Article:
“Each of them is significant in their own right,” Adezio said. “Their work is still here. The suite of buildings and the landscaping we have are intact.”

With World War II just ending, building materials were in short supply, which prompted simple designs in the Bay Region Modern–Second Bay Tradition. This local form of mid-century modern styling featured clean lines, glass walls and wood panels.

The application process for the listing on the National Register spanned about a year and a half; however, it took years to gather the documents and necessary information to put together a comprehensive narrative on why the center should be included.

Volunteers and staff worked diligently on securing the listing, which entailed interaction with three government agencies. The process began with the California Office of Historic Preservation, which helped the center’s supporters identify what they needed. Next, the State Historical Resources Commission reviewed the nomination to ensure that the site was eligible. Last October, the commission gave the green light. Finally, the United States Department of the Interior reviewed it and approved the listing on June 6.

And it may not have happened at all if a neighbor hadn’t gone dumpster diving.

Gary Scales, a neighbor and former trustee of the center, noticed a cleanup taking place on the property and items being thrown in the trash. When he stuck his head in the dumpster, he found some very important documents, including the meeting minutes from the period of significance in the National Register listing—1945 to 1962.

“How does that happen?” Adezio said. “With a nonprofit that’s had generations of people involved, the chain of command and memory is sometimes lost. People move on, things slip through the cracks. We were lucky Gary rescued it.”

The center’s history is rich, even if some of it isn’t included in the listing. The county fair took place on the property from 1946 to 1970. It began as the Marin Art and Garden Fair, which included arts and crafts displays, outdoor installations of gardens, archery contests and Uncle Sam walking around on stilts. The fair raised enough money to keep the Marin Art and Garden Center going.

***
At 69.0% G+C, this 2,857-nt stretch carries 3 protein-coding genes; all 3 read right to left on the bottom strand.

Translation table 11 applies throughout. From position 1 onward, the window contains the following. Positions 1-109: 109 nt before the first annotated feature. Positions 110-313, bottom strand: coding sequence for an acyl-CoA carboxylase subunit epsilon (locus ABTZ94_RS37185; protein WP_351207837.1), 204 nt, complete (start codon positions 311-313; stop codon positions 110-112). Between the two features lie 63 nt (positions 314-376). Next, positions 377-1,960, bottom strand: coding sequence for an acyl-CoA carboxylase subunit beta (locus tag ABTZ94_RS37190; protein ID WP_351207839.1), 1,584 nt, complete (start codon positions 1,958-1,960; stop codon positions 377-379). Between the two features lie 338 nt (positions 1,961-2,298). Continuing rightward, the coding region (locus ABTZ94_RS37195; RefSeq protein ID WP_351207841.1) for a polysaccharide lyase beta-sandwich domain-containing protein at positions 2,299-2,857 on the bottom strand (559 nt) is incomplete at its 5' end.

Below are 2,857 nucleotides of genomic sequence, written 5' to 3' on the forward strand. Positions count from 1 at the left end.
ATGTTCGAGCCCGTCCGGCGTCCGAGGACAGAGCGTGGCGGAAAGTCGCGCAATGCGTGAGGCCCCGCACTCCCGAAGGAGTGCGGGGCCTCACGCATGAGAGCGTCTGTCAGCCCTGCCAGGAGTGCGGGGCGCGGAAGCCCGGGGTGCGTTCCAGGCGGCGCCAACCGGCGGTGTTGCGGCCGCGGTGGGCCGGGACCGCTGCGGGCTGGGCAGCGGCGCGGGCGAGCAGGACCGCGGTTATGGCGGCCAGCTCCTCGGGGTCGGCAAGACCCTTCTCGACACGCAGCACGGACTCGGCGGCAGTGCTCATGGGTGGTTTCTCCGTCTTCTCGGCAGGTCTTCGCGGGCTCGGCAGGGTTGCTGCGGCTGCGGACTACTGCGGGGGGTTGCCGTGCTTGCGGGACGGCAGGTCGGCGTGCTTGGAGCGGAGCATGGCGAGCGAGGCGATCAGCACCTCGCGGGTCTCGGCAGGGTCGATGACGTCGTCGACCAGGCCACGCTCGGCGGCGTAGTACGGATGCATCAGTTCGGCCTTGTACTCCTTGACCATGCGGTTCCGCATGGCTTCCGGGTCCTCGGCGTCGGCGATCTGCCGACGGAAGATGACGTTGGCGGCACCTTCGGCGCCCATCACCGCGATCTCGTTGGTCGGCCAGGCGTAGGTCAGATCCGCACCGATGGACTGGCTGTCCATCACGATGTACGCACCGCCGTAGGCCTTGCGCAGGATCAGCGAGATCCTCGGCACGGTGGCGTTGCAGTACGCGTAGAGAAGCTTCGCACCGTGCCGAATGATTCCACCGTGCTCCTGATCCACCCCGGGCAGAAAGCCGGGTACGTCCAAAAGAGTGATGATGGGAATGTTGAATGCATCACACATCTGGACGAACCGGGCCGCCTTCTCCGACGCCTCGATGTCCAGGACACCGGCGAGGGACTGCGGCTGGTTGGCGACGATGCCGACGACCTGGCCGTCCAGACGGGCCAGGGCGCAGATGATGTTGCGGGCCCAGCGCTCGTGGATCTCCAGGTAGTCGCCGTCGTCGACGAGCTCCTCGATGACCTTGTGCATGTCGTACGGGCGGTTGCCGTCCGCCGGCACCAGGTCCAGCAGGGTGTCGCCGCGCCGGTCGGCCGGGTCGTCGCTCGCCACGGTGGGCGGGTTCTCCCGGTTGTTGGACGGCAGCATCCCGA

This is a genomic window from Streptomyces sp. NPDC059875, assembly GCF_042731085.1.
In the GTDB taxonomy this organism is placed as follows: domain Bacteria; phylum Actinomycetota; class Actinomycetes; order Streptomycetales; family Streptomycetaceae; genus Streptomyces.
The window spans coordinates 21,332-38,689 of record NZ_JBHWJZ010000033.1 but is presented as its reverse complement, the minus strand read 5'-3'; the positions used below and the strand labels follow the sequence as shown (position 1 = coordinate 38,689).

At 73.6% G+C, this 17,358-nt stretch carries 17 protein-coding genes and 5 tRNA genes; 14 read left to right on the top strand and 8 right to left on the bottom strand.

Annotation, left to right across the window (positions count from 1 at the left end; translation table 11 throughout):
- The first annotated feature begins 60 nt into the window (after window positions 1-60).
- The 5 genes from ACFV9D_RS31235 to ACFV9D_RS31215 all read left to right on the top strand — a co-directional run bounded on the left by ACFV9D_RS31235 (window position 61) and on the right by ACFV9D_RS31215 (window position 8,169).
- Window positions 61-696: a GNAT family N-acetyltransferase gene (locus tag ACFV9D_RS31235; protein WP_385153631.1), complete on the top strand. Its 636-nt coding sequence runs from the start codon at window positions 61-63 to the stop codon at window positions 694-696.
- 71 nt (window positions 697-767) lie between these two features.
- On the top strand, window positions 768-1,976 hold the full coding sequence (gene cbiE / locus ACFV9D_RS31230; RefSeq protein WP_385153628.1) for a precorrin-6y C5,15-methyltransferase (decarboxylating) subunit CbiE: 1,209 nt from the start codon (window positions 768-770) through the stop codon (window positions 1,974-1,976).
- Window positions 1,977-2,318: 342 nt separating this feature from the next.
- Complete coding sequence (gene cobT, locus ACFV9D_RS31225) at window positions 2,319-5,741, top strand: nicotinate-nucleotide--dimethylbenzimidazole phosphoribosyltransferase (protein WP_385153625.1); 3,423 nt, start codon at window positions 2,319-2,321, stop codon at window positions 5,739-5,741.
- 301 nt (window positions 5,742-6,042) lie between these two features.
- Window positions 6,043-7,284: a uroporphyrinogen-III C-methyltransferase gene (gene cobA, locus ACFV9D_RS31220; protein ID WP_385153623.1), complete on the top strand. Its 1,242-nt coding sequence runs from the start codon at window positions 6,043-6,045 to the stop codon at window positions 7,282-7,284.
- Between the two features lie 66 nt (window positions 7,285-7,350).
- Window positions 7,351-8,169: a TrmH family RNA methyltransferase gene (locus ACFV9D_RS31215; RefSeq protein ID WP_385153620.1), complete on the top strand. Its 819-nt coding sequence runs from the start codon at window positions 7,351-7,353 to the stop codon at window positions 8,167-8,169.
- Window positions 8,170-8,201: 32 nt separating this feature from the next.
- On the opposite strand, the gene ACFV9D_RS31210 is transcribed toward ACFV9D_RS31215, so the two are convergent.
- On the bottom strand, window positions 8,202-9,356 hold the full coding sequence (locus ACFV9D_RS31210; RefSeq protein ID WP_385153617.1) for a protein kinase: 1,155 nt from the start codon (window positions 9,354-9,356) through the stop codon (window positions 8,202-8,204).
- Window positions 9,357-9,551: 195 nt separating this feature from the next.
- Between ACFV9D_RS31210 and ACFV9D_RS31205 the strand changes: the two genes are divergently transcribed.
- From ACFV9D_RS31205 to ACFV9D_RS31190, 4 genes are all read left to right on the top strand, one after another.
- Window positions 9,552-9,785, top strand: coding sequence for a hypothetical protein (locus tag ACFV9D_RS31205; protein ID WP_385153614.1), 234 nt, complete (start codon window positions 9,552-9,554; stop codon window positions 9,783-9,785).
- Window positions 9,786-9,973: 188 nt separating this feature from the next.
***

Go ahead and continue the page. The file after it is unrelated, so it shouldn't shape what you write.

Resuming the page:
Today, the center earns its keep in other ways, with a robust calendar for weddings and private events. A nature-inspired preschool is on the grounds, and a family-friendly summer concert series takes place every Thursday in July.

Over 100,000 people a year visit the center, which doesn’t charge admission. Folks stroll through the gardens, curl up on a bench with a book and play chess.  On Aug. 3, the center’s 77th anniversary, there will be a celebration for the National Register listing. Details are not yet available.

“The listing gives us cause to celebrate and look at how we preserve the property,” Adezio said. “The Marin Art and Garden Center is a backyard for people.”

Nikki Silverstein
Nikki Silverstein is an award-winning journalist who has written for the Pacific Sun since 2005. She escaped Florida after college and now lives in Sausalito with her Chiweenie and an assortment of foster dogs. Send news tips to [email protected].